June 13, 2011
A statement released Friday at the UN General Assembly High-Level Meeting on AIDS clearly backs condom use as a key tool in the global fight against HIV. According to negotiators, the release stressing the "correct and consistent use of condoms" overcame opposition from the Vatican and conservative Muslim countries. "It is a first at the UN General Assembly," said a diplomat who worked on the negotiations for two months.
The statement, said George Tembo, head of the HIV/AIDS department at the UN Population Fund, is "very explicit and will definitely help our work to overcome resistance and fears about condoms." UNPF estimates the worldwide need for condoms for HIV prevention and family planning has increased from roughly 13 billion in 2004 to around 19 billion last year. The fund released 3.2 billion condoms to targeted countries in 2010, up from 2.7 billion in 2009, said Tembo.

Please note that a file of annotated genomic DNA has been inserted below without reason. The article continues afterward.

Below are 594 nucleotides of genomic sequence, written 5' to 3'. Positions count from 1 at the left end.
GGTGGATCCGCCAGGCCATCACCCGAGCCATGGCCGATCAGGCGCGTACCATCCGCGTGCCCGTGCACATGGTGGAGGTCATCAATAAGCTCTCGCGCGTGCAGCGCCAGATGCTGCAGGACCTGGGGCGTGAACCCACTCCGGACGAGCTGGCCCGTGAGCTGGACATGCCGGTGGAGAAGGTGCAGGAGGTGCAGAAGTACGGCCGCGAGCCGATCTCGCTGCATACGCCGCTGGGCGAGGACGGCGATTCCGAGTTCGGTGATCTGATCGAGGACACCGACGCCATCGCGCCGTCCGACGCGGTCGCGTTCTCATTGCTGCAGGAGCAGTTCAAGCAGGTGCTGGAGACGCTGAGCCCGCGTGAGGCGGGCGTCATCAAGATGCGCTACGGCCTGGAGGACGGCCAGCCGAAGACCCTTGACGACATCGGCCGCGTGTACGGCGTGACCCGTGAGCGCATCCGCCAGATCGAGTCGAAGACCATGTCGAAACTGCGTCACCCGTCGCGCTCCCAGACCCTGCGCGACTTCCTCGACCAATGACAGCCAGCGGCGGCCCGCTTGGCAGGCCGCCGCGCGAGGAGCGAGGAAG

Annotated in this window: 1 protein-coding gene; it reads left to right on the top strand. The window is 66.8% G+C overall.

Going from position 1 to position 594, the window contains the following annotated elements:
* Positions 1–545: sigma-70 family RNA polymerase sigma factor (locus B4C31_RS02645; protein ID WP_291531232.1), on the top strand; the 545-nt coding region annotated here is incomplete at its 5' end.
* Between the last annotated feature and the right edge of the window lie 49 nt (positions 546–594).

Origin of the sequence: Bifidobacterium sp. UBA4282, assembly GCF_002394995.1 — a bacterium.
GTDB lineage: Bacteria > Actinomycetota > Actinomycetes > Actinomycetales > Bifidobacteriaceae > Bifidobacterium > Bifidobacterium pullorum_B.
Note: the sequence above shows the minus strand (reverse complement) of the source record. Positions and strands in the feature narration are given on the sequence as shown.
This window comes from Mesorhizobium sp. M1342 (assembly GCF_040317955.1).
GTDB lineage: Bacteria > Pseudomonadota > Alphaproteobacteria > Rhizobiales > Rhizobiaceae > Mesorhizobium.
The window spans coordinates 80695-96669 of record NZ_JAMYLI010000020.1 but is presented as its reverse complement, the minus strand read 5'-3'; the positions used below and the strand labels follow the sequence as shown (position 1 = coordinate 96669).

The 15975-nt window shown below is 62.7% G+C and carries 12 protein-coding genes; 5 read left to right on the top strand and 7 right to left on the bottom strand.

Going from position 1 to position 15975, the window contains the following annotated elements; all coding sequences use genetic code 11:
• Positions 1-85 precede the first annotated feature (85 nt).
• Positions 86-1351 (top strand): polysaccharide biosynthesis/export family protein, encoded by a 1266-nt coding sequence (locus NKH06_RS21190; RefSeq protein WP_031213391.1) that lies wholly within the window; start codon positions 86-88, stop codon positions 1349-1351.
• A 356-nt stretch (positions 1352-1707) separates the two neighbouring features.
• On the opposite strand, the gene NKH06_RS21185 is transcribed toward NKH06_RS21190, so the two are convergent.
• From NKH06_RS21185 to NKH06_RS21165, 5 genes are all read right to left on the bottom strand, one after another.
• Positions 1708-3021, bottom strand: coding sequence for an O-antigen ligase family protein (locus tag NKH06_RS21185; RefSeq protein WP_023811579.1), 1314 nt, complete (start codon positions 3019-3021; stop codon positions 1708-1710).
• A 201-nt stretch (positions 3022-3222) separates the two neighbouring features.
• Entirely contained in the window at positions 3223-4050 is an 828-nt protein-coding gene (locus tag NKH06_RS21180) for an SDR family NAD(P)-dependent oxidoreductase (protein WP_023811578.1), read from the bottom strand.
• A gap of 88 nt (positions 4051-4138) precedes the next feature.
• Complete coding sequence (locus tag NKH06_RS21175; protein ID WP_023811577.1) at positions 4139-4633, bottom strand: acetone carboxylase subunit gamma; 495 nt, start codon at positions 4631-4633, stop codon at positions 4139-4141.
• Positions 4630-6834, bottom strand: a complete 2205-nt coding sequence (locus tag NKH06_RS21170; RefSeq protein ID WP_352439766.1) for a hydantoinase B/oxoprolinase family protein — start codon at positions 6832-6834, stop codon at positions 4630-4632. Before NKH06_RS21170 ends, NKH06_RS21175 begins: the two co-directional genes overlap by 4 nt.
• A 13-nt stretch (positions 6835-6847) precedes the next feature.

Tembo noted that religious and social barriers to condoms are slowly dissipating. He added, however, "It is not just distributing them: You have to make sure people know about them and know how to use them."
India is conducting "door-to-door distribution" of condoms in 17 provinces that are home to approximately 200 million people, said Health Minister Ghulam Nabi Azad. The program "will be scaled-up to cover the entire country soon," she noted. In addition, the Red Ribbon Express train crossing India is handing out condoms and HIV prevention information.
Similarly, African countries are stepping-up condom distribution. Esther Murugi Mathenge, Kenya's minister of state for special programs, said demand for condoms there has risen from 8 million per month in 2005 to 20 million per month this year. Cameroon handed out 145 million condoms between 2006 and 2010, said its Health Minister Andre Mama Fouda.